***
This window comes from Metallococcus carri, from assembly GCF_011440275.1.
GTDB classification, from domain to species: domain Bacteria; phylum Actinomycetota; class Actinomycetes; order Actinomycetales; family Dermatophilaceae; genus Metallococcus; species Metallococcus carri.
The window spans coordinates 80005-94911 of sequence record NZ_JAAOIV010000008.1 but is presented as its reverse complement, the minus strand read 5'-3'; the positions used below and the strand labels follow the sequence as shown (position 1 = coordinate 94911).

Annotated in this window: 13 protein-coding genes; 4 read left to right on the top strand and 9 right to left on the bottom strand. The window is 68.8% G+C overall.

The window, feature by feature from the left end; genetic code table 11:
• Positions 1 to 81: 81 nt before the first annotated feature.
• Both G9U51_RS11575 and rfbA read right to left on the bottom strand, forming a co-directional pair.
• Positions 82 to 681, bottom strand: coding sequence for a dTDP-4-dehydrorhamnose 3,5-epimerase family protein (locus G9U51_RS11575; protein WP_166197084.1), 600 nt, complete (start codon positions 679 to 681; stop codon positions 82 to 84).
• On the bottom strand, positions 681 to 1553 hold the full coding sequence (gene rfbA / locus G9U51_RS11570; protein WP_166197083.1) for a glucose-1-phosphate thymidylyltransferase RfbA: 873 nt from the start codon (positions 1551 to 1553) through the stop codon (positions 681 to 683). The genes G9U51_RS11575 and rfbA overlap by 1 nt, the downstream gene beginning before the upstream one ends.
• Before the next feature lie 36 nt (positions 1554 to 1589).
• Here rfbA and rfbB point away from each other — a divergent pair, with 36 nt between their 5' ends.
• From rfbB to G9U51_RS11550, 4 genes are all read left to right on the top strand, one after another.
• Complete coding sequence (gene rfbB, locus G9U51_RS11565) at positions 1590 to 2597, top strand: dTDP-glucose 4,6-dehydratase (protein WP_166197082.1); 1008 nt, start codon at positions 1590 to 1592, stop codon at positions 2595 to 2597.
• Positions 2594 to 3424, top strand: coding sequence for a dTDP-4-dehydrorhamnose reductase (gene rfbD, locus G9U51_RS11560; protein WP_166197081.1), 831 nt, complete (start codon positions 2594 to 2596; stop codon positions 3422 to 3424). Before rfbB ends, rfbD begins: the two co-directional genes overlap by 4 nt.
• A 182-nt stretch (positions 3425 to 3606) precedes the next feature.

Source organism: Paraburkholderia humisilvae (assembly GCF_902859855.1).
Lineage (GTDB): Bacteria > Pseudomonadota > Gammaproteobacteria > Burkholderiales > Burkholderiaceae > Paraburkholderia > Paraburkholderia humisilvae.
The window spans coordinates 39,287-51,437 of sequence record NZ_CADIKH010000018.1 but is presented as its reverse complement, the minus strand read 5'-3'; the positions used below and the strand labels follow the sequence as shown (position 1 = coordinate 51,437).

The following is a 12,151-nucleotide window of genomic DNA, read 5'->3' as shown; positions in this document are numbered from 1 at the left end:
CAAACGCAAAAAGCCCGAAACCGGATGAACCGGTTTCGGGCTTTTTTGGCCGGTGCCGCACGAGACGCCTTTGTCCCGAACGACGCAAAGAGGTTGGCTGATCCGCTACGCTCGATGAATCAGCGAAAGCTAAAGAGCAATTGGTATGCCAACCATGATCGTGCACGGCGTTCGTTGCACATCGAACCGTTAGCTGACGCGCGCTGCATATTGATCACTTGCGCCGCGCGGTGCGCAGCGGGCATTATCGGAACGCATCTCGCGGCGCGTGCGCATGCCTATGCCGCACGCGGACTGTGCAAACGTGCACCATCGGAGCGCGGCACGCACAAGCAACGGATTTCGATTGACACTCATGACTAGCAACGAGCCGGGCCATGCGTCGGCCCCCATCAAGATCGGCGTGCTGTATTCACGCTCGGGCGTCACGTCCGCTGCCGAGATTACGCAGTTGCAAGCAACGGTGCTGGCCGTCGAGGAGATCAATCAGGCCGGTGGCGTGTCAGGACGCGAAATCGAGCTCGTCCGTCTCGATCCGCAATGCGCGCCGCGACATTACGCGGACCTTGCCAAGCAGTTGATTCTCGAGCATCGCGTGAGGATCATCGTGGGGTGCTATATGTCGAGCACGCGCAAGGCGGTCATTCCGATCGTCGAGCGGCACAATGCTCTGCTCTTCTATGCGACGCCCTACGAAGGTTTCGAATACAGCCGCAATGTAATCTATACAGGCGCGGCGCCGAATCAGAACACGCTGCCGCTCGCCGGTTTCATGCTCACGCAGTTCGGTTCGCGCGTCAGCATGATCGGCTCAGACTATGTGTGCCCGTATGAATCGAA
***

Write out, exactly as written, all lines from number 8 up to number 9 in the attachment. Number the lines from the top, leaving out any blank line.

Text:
• Positions 82 to 681, bottom strand: coding sequence for a dTDP-4-dehydrorhamnose 3,5-epimerase family protein (locus G9U51_RS11575; protein WP_166197084.1), 600 nt, complete (start codon positions 679 to 681; stop codon positions 82 to 84).
• On the bottom strand, positions 681 to 1553 hold the full coding sequence (gene rfbA / locus G9U51_RS11570; protein WP_166197083.1) for a glucose-1-phosphate thymidylyltransferase RfbA: 873 nt from the start codon (positions 1551 to 1553) through the stop codon (positions 681 to 683). The genes G9U51_RS11575 and rfbA overlap by 1 nt, the downstream gene beginning before the upstream one ends.